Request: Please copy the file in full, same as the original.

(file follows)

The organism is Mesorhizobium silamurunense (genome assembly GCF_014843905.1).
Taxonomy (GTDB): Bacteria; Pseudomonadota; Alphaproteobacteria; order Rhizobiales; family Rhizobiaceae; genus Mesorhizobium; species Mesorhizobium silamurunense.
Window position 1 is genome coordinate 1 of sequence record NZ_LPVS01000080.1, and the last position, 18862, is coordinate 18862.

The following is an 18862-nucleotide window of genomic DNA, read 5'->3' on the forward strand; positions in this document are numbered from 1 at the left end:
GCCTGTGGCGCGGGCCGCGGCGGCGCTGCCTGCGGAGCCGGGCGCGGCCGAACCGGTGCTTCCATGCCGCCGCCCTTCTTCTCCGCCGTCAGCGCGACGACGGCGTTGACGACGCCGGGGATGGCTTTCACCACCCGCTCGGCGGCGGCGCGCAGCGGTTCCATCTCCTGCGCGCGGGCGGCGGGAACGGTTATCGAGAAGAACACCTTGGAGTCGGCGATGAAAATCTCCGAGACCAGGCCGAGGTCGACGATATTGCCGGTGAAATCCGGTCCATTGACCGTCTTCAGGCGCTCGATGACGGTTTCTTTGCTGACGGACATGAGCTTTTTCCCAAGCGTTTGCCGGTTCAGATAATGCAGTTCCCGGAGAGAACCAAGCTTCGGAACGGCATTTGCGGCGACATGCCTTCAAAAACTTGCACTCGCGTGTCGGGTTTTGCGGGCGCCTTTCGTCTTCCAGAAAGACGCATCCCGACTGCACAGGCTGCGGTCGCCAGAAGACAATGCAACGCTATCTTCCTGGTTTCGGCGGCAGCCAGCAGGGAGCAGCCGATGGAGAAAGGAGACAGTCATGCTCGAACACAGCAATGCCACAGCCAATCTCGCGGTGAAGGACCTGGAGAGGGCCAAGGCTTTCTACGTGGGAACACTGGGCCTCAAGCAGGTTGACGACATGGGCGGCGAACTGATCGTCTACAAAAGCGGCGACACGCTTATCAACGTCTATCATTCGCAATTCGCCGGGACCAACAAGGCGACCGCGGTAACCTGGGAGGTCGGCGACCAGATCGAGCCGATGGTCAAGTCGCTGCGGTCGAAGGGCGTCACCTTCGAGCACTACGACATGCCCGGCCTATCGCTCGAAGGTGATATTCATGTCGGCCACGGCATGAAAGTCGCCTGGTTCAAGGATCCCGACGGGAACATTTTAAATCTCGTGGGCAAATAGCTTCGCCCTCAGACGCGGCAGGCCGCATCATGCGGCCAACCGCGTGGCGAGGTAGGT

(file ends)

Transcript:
The organism is Mesorhizobium silamurunense (genome assembly GCF_014843905.1).
Taxonomy (GTDB): Bacteria; Pseudomonadota; Alphaproteobacteria; order Rhizobiales; family Rhizobiaceae; genus Mesorhizobium; species Mesorhizobium silamurunense.
Window position 1 is genome coordinate 1 of sequence record NZ_LPVS01000080.1, and the last position, 18862, is coordinate 18862.

The following is an 18862-nucleotide window of genomic DNA, read 5'->3' on the forward strand; positions in this document are numbered from 1 at the left end:
GCCTGTGGCGCGGGCCGCGGCGGCGCTGCCTGCGGAGCCGGGCGCGGCCGAACCGGTGCTTCCATGCCGCCGCCCTTCTTCTCCGCCGTCAGCGCGACGACGGCGTTGACGACGCCGGGGATGGCTTTCACCACCCGCTCGGCGGCGGCGCGCAGCGGTTCCATCTCCTGCGCGCGGGCGGCGGGAACGGTTATCGAGAAGAACACCTTGGAGTCGGCGATGAAAATCTCCGAGACCAGGCCGAGGTCGACGATATTGCCGGTGAAATCCGGTCCATTGACCGTCTTCAGGCGCTCGATGACGGTTTCTTTGCTGACGGACATGAGCTTTTTCCCAAGCGTTTGCCGGTTCAGATAATGCAGTTCCCGGAGAGAACCAAGCTTCGGAACGGCATTTGCGGCGACATGCCTTCAAAAACTTGCACTCGCGTGTCGGGTTTTGCGGGCGCCTTTCGTCTTCCAGAAAGACGCATCCCGACTGCACAGGCTGCGGTCGCCAGAAGACAATGCAACGCTATCTTCCTGGTTTCGGCGGCAGCCAGCAGGGAGCAGCCGATGGAGAAAGGAGACAGTCATGCTCGAACACAGCAATGCCACAGCCAATCTCGCGGTGAAGGACCTGGAGAGGGCCAAGGCTTTCTACGTGGGAACACTGGGCCTCAAGCAGGTTGACGACATGGGCGGCGAACTGATCGTCTACAAAAGCGGCGACACGCTTATCAACGTCTATCATTCGCAATTCGCCGGGACCAACAAGGCGACCGCGGTAACCTGGGAGGTCGGCGACCAGATCGAGCCGATGGTCAAGTCGCTGCGGTCGAAGGGCGTCACCTTCGAGCACTACGACATGCCCGGCCTATCGCTCGAAGGTGATATTCATGTCGGCCACGGCATGAAAGTCGCCTGGTTCAAGGATCCCGACGGGAACATTTTAAATCTCGTGGGCAAATAGCTTCGCCCTCAGACGCGGCAGGCCGCATCATGCGGCCAACCGCGTGGCGAGGTAGGT